There's no anti-wear additive that can replace ZDDP in effectiveness. However, there are other additives that synergize well with ZDDP, boosting anti-wear properties.

As with most anything, more ZDDP is not always better.
ZDDP is created through reacting phosphorus pentasulfide with various alcohols to make dialkyl-dithio-phosphoric acid which is then neutralized (to a degree) with zinc oxide to form zinc-dialkyl-dithio-phosphate (ZDDP). This means ZDDP is an acidic ester. (neutral and basic ZDDPs exist but aren't used in engine oils) In some cases, too much ZDDP can cause corrosive wear. As far as interaction with detergents, ZDDP is acidic and detergents are acid neutralizers. You can see how that interaction can be conflicting. The synergy of ZDDP with other anti-wear / friction modifier / extreme pressure additives is also important and has to be accounted for when blending as more of one could throw off synergy with another and actually hurt more than help. This is why proper synergy of additives is important and why playing backyard shadetree chemist with a supplement is never a good idea.

This is why we see ~1,000-1,100ppm in the Euro full-SAPS oils, despite there being no limit, so it could be much higher. And of course this is why we continue to see ~900ppm of phosphorous in the ESP oils. I firmly believe that the API limits, imposed on the lighter grades of oil (xW-40 and above are exempt) are done with the intention of allowing for higher levels of consumption with cheaper oils within the warranty period and the catalysts still surviving. The Euro marques don't have this limitation, I assume due to stricter limits on things like Noack. Even M1 ESP X2 0W-20 has 880ppm of phosphorous, above the API limits, but it has C20, JLR.51.5122, dexosD, ACEA C5/C6, MB 229.71 and VW 508 00/509 00.
 
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Higher phosphorous doesn't mean high SAPS. Most of the low SAPS Mobil ESP xW-40's have phosphorous at 900ppm, which is significantly higher than the 600-800ppm the API mandates for xW-30 and below.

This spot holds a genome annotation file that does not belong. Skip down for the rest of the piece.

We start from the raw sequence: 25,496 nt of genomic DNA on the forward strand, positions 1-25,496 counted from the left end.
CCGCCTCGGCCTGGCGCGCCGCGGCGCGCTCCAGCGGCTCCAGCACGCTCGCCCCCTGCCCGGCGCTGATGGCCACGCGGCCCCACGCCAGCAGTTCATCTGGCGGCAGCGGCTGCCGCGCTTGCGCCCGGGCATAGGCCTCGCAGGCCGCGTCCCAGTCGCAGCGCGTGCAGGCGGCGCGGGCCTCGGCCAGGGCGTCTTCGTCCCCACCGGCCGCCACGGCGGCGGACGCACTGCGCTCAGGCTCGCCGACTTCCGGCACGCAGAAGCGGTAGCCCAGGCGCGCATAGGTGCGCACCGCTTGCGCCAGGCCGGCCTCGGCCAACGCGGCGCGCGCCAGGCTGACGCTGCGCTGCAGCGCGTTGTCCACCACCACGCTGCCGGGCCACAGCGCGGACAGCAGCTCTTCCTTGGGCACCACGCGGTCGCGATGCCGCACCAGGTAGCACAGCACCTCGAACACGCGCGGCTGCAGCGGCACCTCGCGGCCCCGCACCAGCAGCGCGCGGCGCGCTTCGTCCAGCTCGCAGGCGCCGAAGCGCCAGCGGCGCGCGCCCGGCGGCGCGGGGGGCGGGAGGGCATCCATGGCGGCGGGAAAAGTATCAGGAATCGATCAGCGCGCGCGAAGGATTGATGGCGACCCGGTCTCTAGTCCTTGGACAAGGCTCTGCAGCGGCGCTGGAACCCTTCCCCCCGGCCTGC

Phosphorous is only an issue if a lot of it ends up in the exhaust of course, and, if you have that going on, you probably have bigger issues.

Per @RDY4WAR:


This is why we see ~1,000-1,100ppm in the Euro full-SAPS oils, despite there being no limit, so it could be much higher. And of course this is why we continue to see ~900ppm of phosphorous in the ESP oils. I firmly believe that the API limits, imposed on the lighter grades of oil (xW-40 and above are exempt) are done with the intention of allowing for higher levels of consumption with cheaper oils within the warranty period and the catalysts still surviving. The Euro marques don't have this limitation, I assume due to stricter limits on things like Noack. Even M1 ESP X2 0W-20 has 880ppm of phosphorous, above the API limits, but it has C20, JLR.51.5122, dexosD, ACEA C5/C6, MB 229.71 and VW 508 00/509 00.
The difference between API/ILSAC and ACEA limits is that the former requires 600–800 ppm phosphorus, whereas the latter requires 700–900 ppm phosphorus. Note that there is no lower or upper limit in the A/B categories, and there is no lower limit in the C4 category. That's the real reason why you see more phosphorus in M1 ESP etc.—not because they would show more wear in the wear tests if they reduced the ZDPP a little but because more like a result of ACEA red tape. It's akin to Ford requiring a minimum of 1,000 ppm phosphorus for their diesel engines.

ZDDP levels used to be much higher. Did the API SL and lower oils caused less wear? Absolutely not. In fact, they API SL and lower showed more wear because they lacked the modern AW/EP/FM additives, including the organic FM additives, that are now used in combination with ZDDP. Can ZDPP be entirely eliminated? Probably not. How much ZDDP is enough? I think the 650 ppm phosphorus Mobil uses in their ILSAC 0W-20 oils might be enough. Of course, there is also the question of what type of ZDPP, which makes a huge difference, more than the amount of ZDDP used, that was discussed by me and @RDY4WAR.